Originally, the character of Juliet was given my real name, Julia J*ckson (asterisk because while my real name is certainly not a secret, I do like to keep my teaching self separated from my writing self; I have a lot of conservative students and I don’t want to shock them!), which seemed interesting to me—the author has a fictional name, but the fictional character has my actual name—but for some reason I wasn’t comfortable with the title of Julia the Maniac.
It felt overly personal, which is ironic given the content of the book. I toyed with giving the character some other names, but “Juliet” seemed to go better with “the maniac” than any other name I could come up with.
I love the word “mania,” and the word “maniac.” There’s something romantic about them, and also very accurate in what it feels like to have a manic or mixed episode, at least for me.
Q: Why did you include an older version of Juliet in the book, which mostly focuses on the teenage Juliet?
A: I wrote the “letters from the future” not knowing if I would actually keep them in the book. If I remember correctly, the first letter I wrote was #3, which comes right after Juliet is placed in the therapeutic boarding school.
My approach to writing the book was just to write whatever I felt like writing, and then worry about the shape of it later, and I felt myself wanting to interrupt the arriving-at-the-boarding-school narrative. In my actual life, that experience was always so jarring – being placed in any institutionalized setting – and I wanted the reader to experience that too.
I developed the letters further because they seemed like a good counterbalance, of providing the reader with some sort of vague answer to what happened to Juliet. It is dishonest to have an ending that resolves everything, because that’s simply not how “recovery” works… but, if there was no hint whatsoever to what came next, I figured that would make for a frustrating reading experience.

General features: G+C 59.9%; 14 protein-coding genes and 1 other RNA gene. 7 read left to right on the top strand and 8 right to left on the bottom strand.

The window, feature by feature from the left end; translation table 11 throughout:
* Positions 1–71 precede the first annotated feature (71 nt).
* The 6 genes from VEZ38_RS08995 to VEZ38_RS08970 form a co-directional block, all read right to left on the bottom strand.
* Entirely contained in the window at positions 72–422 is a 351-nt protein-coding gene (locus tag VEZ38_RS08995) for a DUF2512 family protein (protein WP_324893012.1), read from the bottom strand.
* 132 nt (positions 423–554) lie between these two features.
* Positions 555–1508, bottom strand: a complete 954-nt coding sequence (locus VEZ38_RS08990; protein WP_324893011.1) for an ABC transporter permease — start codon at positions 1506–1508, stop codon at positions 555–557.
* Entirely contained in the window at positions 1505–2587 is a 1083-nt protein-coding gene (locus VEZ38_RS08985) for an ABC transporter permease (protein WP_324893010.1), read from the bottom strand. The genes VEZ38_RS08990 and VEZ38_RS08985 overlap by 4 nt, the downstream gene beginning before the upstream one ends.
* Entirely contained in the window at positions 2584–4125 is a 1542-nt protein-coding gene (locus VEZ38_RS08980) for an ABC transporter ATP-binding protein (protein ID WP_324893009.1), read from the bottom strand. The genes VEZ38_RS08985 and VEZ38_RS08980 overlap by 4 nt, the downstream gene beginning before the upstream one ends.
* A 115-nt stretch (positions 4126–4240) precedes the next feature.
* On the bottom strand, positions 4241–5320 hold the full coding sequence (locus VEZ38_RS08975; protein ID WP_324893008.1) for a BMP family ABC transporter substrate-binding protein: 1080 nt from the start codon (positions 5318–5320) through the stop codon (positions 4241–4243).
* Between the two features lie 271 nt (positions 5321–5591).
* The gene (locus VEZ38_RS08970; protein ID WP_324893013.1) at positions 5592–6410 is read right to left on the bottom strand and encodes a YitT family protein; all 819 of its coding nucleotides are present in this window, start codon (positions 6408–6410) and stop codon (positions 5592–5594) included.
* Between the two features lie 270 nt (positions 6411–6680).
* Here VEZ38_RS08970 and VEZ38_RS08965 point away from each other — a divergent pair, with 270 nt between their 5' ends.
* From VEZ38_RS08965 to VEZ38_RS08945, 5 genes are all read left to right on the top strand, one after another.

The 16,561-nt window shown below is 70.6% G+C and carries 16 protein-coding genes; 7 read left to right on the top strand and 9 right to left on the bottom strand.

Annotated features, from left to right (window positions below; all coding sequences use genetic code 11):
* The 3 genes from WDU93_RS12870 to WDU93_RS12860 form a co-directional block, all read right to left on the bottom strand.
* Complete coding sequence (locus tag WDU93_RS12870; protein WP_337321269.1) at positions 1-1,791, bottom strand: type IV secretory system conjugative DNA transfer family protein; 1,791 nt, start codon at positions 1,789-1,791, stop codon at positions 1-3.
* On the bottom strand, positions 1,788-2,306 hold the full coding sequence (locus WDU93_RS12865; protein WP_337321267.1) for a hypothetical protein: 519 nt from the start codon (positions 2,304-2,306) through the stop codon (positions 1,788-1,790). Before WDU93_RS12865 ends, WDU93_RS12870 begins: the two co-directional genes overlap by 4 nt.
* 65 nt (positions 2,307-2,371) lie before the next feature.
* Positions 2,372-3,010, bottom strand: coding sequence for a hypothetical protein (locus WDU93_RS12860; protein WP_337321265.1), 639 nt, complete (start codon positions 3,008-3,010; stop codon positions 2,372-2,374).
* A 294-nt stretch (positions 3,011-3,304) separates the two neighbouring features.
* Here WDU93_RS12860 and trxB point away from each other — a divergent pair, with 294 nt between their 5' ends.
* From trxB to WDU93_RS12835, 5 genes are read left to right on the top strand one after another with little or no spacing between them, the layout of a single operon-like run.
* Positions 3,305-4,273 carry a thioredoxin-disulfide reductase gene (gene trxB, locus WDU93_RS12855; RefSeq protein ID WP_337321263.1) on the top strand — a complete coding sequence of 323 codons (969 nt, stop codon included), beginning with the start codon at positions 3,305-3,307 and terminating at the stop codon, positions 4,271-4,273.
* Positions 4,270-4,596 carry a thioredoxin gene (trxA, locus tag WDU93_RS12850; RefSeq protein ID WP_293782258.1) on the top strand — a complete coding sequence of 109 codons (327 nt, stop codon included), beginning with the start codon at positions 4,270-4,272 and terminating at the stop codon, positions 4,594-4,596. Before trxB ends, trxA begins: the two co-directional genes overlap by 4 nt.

Juliet is also an unreliable narrator, and the letters seemed like a way to gently correct her skewed way of looking at the world.
The exception is the fact sheet from the future, which is the only 100 percent nonfiction thing in the book, and based on research I did about the effects of antidepressants on bipolar people, particularly adolescents.
I wanted that in the book very early on, when I was thinking that the book would have a much larger scope, in terms of time, although the original “fact sheet” looked much different than it ended up being. It seemed essential, if I wanted people to grasp just how fraught the psychopharmaceutical industry is, and how fraught it was to be a mentally ill teen in the ‘90s.
Q: What are you working on now?
A: I’m working on stories, for what will most likely be a collection. I have another novel I feel the need to write, but this book was so hard in so many ways, and I need a bit of a break. Writing stories feels so light and fun to me, compared to writing a novel.
Q: Anything else we should know?
A: If you like my book, I recommend reading The Diary of a Teenage Girl by Phoebe Gloeckner, Promising Young Women by Suzanne Scanlon, and Sketchtasy by Mattilda Bernstein Sycamore.
--Interview with Deborah Kalb